The 1st Amendment's guarantee of freedom of speech, preferred or odious, is being tested next month in a Federal District Court in one of the United States of America's most sensitive contexts: military sacrifice.
Is it against the law to lie? In some situations lying about someone can constitute slander if orally published or libel if printed. But what if one's lie is about one's self?
The prosecution of Xavier Alvarez next month in Federal District Court in Los Angeles, California, will provide insight into how the preceding questions can be answered.
Mr. Alvarez is being tried because he stood before a small local governmental body and stated that he was a retired marine of 25 years that had been awarded the Congressional Medal of Honor, perhaps the highest recognition of military service in the United States.
In truth, Mr. Alvarez did not receive the prestigious acknowledgement. He was never even a marine.
The law being used to punish Mr. Alvarez's deceit is a relatively new one entitled the "Stolen Valor Act of 2005." The text of the law proscribes falsely representing oneself as having been awarded a military decoration or medal for valor because doing so "damage[s] the reputation and meaning of such decorations and medals."
If convicted, Mr. Alvarez faces a maximum sentence of 2 years in a federal penitentiary and/or a fine of $200,000.
Mr. Alvarez did not materially gain as a result of his lies.
Moreover, the danger of Mr. Alvarez being unjustly enriched by his fabrication at the expense of those who truly warrant admiration is doubtful in this specific case. Mr. Alvarez continuously undermined his credibility by also making outlandish claims to the same audience on different occasions about how he had survived numerous helicopter crashes and had been shot 16 times, provoking mass incredulity.
But the general principle involved is the gravity of Mr. Alvarez's perfidy regarding the intangible connotation that comes from receiving such solemn honors. This is no inconsequential white lie to many. It is an egregious hijacking of the sacrifice and heroism of a nation's most valiant defenders for the despicable self-aggrandizing enjoyment of a fraud.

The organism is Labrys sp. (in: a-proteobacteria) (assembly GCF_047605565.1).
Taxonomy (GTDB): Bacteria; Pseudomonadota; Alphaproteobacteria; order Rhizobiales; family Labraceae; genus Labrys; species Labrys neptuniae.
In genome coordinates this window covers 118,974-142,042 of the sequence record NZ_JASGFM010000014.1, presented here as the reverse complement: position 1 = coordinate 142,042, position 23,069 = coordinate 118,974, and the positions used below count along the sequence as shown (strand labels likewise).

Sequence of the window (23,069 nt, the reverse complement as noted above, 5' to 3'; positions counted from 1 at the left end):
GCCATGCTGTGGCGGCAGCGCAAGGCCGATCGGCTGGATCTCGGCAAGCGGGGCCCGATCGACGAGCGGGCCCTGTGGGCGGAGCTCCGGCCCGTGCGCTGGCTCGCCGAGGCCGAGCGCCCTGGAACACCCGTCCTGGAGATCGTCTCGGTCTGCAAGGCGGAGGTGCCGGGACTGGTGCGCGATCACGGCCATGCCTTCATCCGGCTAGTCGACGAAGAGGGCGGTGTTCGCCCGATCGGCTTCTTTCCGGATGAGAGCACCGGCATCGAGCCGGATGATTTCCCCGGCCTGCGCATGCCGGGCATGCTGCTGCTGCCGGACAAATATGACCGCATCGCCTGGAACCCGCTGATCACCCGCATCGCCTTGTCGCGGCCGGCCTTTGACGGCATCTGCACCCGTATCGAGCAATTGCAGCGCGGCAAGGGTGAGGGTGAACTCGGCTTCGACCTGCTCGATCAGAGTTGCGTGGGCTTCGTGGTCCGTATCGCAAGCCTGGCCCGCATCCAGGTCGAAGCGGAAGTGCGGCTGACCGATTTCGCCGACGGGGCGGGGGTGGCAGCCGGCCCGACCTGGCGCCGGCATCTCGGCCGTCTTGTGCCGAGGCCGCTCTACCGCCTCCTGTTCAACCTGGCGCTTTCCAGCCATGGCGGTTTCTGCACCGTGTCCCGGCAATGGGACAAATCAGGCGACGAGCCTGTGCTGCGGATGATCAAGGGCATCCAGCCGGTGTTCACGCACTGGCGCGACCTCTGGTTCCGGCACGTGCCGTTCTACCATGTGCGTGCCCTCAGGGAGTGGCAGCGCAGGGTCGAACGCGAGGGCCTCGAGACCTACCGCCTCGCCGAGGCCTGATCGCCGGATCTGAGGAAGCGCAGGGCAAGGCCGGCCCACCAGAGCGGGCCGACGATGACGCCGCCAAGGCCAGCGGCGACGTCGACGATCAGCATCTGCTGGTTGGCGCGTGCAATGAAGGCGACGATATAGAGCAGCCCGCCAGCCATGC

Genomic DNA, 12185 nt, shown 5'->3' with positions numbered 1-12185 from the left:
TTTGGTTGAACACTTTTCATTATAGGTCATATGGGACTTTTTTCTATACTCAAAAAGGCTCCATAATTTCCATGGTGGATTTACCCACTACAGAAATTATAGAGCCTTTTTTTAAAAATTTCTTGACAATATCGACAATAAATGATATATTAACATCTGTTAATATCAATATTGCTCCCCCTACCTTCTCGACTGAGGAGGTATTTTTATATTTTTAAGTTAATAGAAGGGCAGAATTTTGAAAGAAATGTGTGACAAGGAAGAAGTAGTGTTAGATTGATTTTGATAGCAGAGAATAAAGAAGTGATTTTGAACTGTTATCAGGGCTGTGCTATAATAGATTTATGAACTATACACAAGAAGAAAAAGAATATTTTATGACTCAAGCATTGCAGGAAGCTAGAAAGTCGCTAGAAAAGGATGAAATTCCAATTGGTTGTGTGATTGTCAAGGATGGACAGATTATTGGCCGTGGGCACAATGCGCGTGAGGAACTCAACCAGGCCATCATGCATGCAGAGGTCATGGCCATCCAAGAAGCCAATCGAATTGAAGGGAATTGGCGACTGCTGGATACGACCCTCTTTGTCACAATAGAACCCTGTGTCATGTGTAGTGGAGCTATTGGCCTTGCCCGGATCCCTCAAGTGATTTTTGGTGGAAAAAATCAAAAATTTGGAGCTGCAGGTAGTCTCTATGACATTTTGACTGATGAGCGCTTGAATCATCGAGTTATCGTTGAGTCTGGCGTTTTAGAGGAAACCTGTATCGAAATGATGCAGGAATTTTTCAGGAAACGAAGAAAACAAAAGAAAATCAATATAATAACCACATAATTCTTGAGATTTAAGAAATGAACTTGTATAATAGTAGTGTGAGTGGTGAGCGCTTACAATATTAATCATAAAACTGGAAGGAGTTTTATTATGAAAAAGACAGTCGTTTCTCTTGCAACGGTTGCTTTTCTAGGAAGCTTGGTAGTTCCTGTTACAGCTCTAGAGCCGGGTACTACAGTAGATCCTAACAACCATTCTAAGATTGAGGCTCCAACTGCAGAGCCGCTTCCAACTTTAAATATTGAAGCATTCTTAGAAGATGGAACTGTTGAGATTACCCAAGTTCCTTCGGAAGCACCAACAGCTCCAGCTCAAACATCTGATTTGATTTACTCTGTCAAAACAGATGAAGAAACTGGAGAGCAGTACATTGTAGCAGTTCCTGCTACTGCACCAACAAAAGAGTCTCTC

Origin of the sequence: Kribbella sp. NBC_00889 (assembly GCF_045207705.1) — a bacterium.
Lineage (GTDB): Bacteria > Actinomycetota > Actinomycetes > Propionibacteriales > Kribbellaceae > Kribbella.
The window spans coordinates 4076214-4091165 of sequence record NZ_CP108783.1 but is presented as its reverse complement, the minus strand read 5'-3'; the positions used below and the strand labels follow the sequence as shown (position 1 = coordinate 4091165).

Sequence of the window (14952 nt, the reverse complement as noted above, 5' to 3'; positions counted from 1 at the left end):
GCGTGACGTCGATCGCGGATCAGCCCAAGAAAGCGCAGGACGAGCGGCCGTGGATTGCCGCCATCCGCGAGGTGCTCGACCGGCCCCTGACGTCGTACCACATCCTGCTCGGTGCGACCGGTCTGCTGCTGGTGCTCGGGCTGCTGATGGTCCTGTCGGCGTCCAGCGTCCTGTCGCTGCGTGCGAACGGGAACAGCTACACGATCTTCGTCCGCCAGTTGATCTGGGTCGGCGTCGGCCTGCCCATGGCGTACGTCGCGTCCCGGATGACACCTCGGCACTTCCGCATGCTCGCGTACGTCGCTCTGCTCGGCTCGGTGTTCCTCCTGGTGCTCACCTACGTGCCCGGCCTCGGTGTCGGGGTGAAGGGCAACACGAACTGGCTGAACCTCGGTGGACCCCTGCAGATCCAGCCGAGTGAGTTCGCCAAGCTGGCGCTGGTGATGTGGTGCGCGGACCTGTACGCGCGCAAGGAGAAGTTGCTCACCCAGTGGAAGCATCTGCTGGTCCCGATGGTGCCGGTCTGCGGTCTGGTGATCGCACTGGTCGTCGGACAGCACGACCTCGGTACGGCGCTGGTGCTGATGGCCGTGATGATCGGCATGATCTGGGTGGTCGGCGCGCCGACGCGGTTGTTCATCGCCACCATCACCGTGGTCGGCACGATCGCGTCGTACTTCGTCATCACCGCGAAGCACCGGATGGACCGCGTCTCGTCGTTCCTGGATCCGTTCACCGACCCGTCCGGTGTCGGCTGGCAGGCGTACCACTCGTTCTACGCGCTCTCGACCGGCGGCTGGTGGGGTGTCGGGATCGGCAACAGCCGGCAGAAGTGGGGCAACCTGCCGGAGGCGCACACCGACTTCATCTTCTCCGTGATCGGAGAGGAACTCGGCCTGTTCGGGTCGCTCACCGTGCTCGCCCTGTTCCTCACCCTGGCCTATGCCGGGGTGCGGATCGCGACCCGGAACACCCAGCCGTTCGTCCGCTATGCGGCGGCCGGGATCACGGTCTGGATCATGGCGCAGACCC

Such legislated sensitivity takes a different form in recently pacifist Europe where it is a crime, albeit an indecipherably ambiguous one, to insult "Turkishness" in Turkey or to insult the Spanish monarchy in Spain.
However frivolous, the Turkish and Spanish laws may not have run afoul with any other concrete laws of superceding authority. Such may not be the case in the United States.
Mr. Alvarez's chief, if not only defense, is not that the law is a hollow, futile, flag-waving attempt to contrive respect. Instead, it is that his conduct, distasteful as it was, is protected by the Freedom of Speech Clause in the 1st Amendment of the Constitution of the United States, thus rendering the Stolen Valor Act of 2005 unconstitutional.
Having poor taste or no decency at all is not criminal. But what about just a modicum of respect?
The honoring of military service argument has been utilized in the past to support laws prohibiting the desecration of the American flag.
However, the argument was rebuked in deference to permitting the burning of the flag not because respect for military service is not a powerful argument in the United States, but because military service itself is proffered as protecting ostensibly inalienable rights, including freedom of speech. Burning the flag is exactly that: an expression of speech.
Mr. Alvarez on the other hand, will have to square off against military valor-during a time of war, mind you-with a shameless lie instead of substantive expression and see if the 1st Amendment shield is still broad enough to protect him.
In emotional terms, the result of Mr. Alvarez's trial is not difficult to predict. In the normative sense, he should not be able to commandeer the valor of others for his own purposes. But while the rule of law is a subjective human organism, it at least purports to not viscerally serve the convenience of should but instead the dispassionate principles of what the law is. And the law is the protection of speech, no matter the desirability of its content or the result of Mr. Alvarez being free to propagate a fairytale.
And if the desirability of the speech is irrelevant, is the magnitude of the subject you are lying about not also immaterial?
Further, it is unwise if not impossible to legislate reverence. Instead, employing the adage of curing bad speech with more speech is likely to be more productive than incarcerating someone for failing to properly venerate our armed services.
Finally, if the emotional charge of military sacrifice was removed, Mr. Alvarez's hoax was really no different than half of the pick-up lines heard in any singles bar.
Mr. Alvarez should then hope that his judge is a bachelor and not a veteran.